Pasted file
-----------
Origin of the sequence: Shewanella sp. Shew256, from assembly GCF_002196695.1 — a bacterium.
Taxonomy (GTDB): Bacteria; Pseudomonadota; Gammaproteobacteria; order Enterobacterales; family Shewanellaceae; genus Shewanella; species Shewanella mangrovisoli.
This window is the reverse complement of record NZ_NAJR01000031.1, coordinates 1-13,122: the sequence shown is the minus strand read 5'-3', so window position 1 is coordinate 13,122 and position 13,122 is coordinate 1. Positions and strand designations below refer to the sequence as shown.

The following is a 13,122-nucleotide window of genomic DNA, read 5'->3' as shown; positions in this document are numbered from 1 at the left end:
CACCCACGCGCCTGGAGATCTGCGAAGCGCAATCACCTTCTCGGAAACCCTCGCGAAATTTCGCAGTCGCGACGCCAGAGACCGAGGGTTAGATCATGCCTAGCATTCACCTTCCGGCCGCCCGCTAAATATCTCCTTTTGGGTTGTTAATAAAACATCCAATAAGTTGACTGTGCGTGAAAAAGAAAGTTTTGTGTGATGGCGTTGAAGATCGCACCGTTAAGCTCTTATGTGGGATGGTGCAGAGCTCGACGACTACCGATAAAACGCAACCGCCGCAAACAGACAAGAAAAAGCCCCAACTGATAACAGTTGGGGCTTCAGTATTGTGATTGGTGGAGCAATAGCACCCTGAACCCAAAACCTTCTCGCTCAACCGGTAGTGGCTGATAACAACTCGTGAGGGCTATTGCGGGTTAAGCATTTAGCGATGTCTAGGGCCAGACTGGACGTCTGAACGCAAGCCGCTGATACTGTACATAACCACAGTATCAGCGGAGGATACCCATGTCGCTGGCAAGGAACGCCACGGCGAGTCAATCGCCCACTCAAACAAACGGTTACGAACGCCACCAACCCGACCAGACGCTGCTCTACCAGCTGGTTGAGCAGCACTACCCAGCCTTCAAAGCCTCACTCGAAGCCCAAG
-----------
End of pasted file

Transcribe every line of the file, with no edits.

Origin of the sequence: Shewanella sp. Shew256, from assembly GCF_002196695.1 — a bacterium.
Taxonomy (GTDB): Bacteria; Pseudomonadota; Gammaproteobacteria; order Enterobacterales; family Shewanellaceae; genus Shewanella; species Shewanella mangrovisoli.
This window is the reverse complement of record NZ_NAJR01000031.1, coordinates 1-13,122: the sequence shown is the minus strand read 5'-3', so window position 1 is coordinate 13,122 and position 13,122 is coordinate 1. Positions and strand designations below refer to the sequence as shown.

The following is a 13,122-nucleotide window of genomic DNA, read 5'->3' as shown; positions in this document are numbered from 1 at the left end:
CACCCACGCGCCTGGAGATCTGCGAAGCGCAATCACCTTCTCGGAAACCCTCGCGAAATTTCGCAGTCGCGACGCCAGAGACCGAGGGTTAGATCATGCCTAGCATTCACCTTCCGGCCGCCCGCTAAATATCTCCTTTTGGGTTGTTAATAAAACATCCAATAAGTTGACTGTGCGTGAAAAAGAAAGTTTTGTGTGATGGCGTTGAAGATCGCACCGTTAAGCTCTTATGTGGGATGGTGCAGAGCTCGACGACTACCGATAAAACGCAACCGCCGCAAACAGACAAGAAAAAGCCCCAACTGATAACAGTTGGGGCTTCAGTATTGTGATTGGTGGAGCAATAGCACCCTGAACCCAAAACCTTCTCGCTCAACCGGTAGTGGCTGATAACAACTCGTGAGGGCTATTGCGGGTTAAGCATTTAGCGATGTCTAGGGCCAGACTGGACGTCTGAACGCAAGCCGCTGATACTGTACATAACCACAGTATCAGCGGAGGATACCCATGTCGCTGGCAAGGAACGCCACGGCGAGTCAATCGCCCACTCAAACAAACGGTTACGAACGCCACCAACCCGACCAGACGCTGCTCTACCAGCTGGTTGAGCAGCACTACCCAGCCTTCAAAGCCTCACTCGAAGCCCAAG